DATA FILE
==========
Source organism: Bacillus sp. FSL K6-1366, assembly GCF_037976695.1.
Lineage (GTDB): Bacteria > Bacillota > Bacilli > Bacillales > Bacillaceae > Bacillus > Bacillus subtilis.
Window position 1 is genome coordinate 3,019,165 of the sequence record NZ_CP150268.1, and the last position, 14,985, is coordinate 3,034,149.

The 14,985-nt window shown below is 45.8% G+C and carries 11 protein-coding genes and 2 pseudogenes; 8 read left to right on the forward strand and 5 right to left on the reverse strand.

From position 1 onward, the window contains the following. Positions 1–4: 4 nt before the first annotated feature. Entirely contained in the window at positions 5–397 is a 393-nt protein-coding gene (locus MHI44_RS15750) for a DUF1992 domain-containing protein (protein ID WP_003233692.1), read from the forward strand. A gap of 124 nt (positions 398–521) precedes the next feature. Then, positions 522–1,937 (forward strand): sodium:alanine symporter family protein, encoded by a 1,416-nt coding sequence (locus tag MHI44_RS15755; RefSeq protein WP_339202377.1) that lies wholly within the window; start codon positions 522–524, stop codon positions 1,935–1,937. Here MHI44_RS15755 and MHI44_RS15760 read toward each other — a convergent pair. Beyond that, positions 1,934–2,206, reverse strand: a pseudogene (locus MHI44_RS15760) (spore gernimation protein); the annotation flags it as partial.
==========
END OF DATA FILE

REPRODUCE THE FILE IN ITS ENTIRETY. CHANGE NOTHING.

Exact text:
Source organism: Bacillus sp. FSL K6-1366, assembly GCF_037976695.1.
Lineage (GTDB): Bacteria > Bacillota > Bacilli > Bacillales > Bacillaceae > Bacillus > Bacillus subtilis.
Window position 1 is genome coordinate 3,019,165 of the sequence record NZ_CP150268.1, and the last position, 14,985, is coordinate 3,034,149.

The 14,985-nt window shown below is 45.8% G+C and carries 11 protein-coding genes and 2 pseudogenes; 8 read left to right on the forward strand and 5 right to left on the reverse strand.

From position 1 onward, the window contains the following. Positions 1–4: 4 nt before the first annotated feature. Entirely contained in the window at positions 5–397 is a 393-nt protein-coding gene (locus MHI44_RS15750) for a DUF1992 domain-containing protein (protein ID WP_003233692.1), read from the forward strand. A gap of 124 nt (positions 398–521) precedes the next feature. Then, positions 522–1,937 (forward strand): sodium:alanine symporter family protein, encoded by a 1,416-nt coding sequence (locus tag MHI44_RS15755; RefSeq protein WP_339202377.1) that lies wholly within the window; start codon positions 522–524, stop codon positions 1,935–1,937. Here MHI44_RS15755 and MHI44_RS15760 read toward each other — a convergent pair. Beyond that, positions 1,934–2,206, reverse strand: a pseudogene (locus MHI44_RS15760) (spore gernimation protein); the annotation flags it as partial.